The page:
or it is deemed accepted. If the owner rejects the Notice, it must provide the factual and contractual basis for same and certify that its decision was made in good faith. Within seven days of rejection, the prime contractor must commence dispute resolution with the owner pursuant to the terms of the contract. The statute also On August 8, 2014 Governor Patrick signed into law The Fair Retainage Payment Act relating to private construction contracts. The act is codified at M.G.L. c.149, § 29F and takes effect November 6, 2014. contains provisions requiring the owner (to prime contractor) and thereafter the prime contractor (to subcontractors and suppliers) to provide a punch list within 14 and 21 days of the date of substantial completion respectively. Following the expiration of 60 days after substantial completion or final and binding resolution of a dispute, an application for payment of retainage may continued on page 18
THE NORTHEAST’S LEADING BUILDING INDUSTRY EVENT
OCTOBER 28 – 30 Boston Convention & Exhibition Center
Find your groove ABX is the place to be this October. Your colleagues, inspiration, new products and services, and a passion for design await. Register at abexpo.com by October 14 for FREE admission to the exhibit hall and early bird perks.
Produced by the Boston Society of Architects
Publisher’s Message MBC breakfast with Katie Lapp: Harvard University’s Plan
2.5M SF New Construction and 500K Renovations for Harvard University.
Boston, MA – Over 250 design and construction professionals attended the recent Massachusetts Building Congress (MBC) program featuring Katie Lapp, Executive Vice President, Harvard University. Lapp addressed the topic of Harvard’s institutional master plan (IMP). Its approval in October 2013 covers three new buildings and one renovation at Harvard Business School (HBS), a 200-room hotel and conference center on Western Avenue, a mixed-use institutional building on the site of the former Charlesview apartments, renovations to the Soldiers Field Park graduate student housing, a major renovation of and addition to Harvard Stadium, and a new home for Harvard basketball. Taken together and considered alongside projects already permitted – the science building on Western Avenue, and the residential and retail complex soon to break ground at Barry’s Corner, etc – the University is pursuing nearly 2.5M SF of new development over the next 10 years. The collective results of this 10-year plan will be transformative for both Harvard and the University’s neighbors.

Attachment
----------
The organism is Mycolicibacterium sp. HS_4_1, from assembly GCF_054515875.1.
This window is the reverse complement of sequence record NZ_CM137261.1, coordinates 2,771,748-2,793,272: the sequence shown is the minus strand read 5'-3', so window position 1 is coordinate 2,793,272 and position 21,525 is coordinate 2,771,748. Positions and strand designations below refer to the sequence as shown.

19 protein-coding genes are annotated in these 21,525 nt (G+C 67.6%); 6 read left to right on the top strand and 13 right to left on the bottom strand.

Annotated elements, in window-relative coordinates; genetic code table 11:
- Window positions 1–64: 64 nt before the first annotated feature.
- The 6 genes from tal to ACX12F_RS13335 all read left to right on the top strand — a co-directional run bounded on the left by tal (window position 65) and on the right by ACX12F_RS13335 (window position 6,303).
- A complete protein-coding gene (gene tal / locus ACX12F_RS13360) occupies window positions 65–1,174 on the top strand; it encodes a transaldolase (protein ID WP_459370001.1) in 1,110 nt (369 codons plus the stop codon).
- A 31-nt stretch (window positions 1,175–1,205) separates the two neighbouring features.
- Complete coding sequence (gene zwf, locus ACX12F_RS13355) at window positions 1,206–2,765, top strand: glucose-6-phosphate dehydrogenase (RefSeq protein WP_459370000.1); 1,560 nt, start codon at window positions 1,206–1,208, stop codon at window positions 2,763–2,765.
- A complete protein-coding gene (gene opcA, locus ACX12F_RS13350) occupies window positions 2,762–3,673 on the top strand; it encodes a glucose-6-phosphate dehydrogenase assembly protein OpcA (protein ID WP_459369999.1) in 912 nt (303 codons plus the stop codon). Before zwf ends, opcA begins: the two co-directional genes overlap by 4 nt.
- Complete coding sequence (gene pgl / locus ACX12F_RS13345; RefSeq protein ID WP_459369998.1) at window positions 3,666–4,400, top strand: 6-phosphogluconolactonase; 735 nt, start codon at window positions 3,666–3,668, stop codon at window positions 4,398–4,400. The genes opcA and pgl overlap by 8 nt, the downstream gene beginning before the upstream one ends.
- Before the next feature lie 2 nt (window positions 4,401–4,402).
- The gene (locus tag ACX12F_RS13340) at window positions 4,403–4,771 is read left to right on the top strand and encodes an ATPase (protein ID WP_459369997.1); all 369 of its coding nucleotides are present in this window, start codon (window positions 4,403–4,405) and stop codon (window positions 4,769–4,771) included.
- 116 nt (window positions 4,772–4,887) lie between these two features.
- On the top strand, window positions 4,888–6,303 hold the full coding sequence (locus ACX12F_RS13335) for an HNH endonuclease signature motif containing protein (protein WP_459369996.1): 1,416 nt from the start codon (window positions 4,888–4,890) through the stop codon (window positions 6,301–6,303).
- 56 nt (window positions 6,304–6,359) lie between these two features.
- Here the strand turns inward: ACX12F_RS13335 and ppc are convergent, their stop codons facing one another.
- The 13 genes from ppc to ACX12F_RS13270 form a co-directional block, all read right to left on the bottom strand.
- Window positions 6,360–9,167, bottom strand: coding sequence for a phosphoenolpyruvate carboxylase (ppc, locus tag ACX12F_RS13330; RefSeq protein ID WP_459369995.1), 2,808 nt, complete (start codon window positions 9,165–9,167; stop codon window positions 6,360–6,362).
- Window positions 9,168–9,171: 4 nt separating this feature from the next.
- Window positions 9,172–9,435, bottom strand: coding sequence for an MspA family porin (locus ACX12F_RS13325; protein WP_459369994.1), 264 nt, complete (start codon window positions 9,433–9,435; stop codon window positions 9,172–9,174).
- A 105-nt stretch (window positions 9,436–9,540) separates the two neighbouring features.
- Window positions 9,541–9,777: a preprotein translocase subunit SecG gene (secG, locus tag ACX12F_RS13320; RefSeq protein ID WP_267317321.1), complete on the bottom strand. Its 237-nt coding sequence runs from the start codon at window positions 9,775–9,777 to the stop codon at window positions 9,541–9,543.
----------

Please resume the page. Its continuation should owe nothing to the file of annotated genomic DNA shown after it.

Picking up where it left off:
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Jewett Breaks Ground on YMCA
l-r: Dean Ingram, Bank of N.H.; Craig Jewett, president, Jewett Construction; Russell Dean, Exeter town manager; Terry Sullivan, chair, southern district YMCA board; Victoria Arlen, paralympic gold and silver medalist; N.H. Governor Maggie Hassan; Rob McGregor, YMCA; Cindy Dominguez, vice chair, YMCA board; Chuck Withee, president, The Provident Bank; Larry Foss, Exeter area new car dealers Ass’n; Gary Blake, chair, Southern District YMCA Capital Campaign; and Karena Sisco, Bruce Ronayne Hamilton Architects.
Phase One construction will feature an expansive, two-floor, 30,000sf design that includes a cardio and weight room, group fitness studios, an indoor track running above a full-court gymnasium, a multipurpose community room, locker rooms, and dedicated child watch room.
Exeter, NH – Raymond-based Jewett Construction Co. (JCCI), Inc. broke ground on the new Exeter area YMCA on September 16. JCCI and its design team, including Bruce Ronayne Hamilton Architects and the mechanical engineering firm of
Build it Before you Build it. Who would have thought that constructing
Rendering of the new Exeter Area YMCA / Bruce Ronayne Hamilton, Architect
Environmental Design & Engineering, Inc., helped hone an early design into a facility promising to bring the community’s generations together via a broad range of activities and affordable programs.
This first phase is expected to be completed in August 2015. An aquatic center planned for Phase 2 is currently in the design phase.
than building it once? Our virtual design and construction tools allow us to build every square inch of our projects virtually, long before the first shovel breaks ground. Because making design changes on a computer screen is always easier, and faster, than making changes to a
Rimas Veitas to Speak at ABX 2014 Boston – Architecture Boston Expo announced that Rimas Veitas, principal at Veitas and Veitas Engineers, will be speaking at ABX 2014 scheduled to be held October 28-30 in Boston. Rimas Veitas Rimas will team up with Nancy Ludwig of ICON Architecture and Jay Ierardi of the AKF Group to present “Pushing Wood Framing to Higher Heights”
a building twice would be more efficient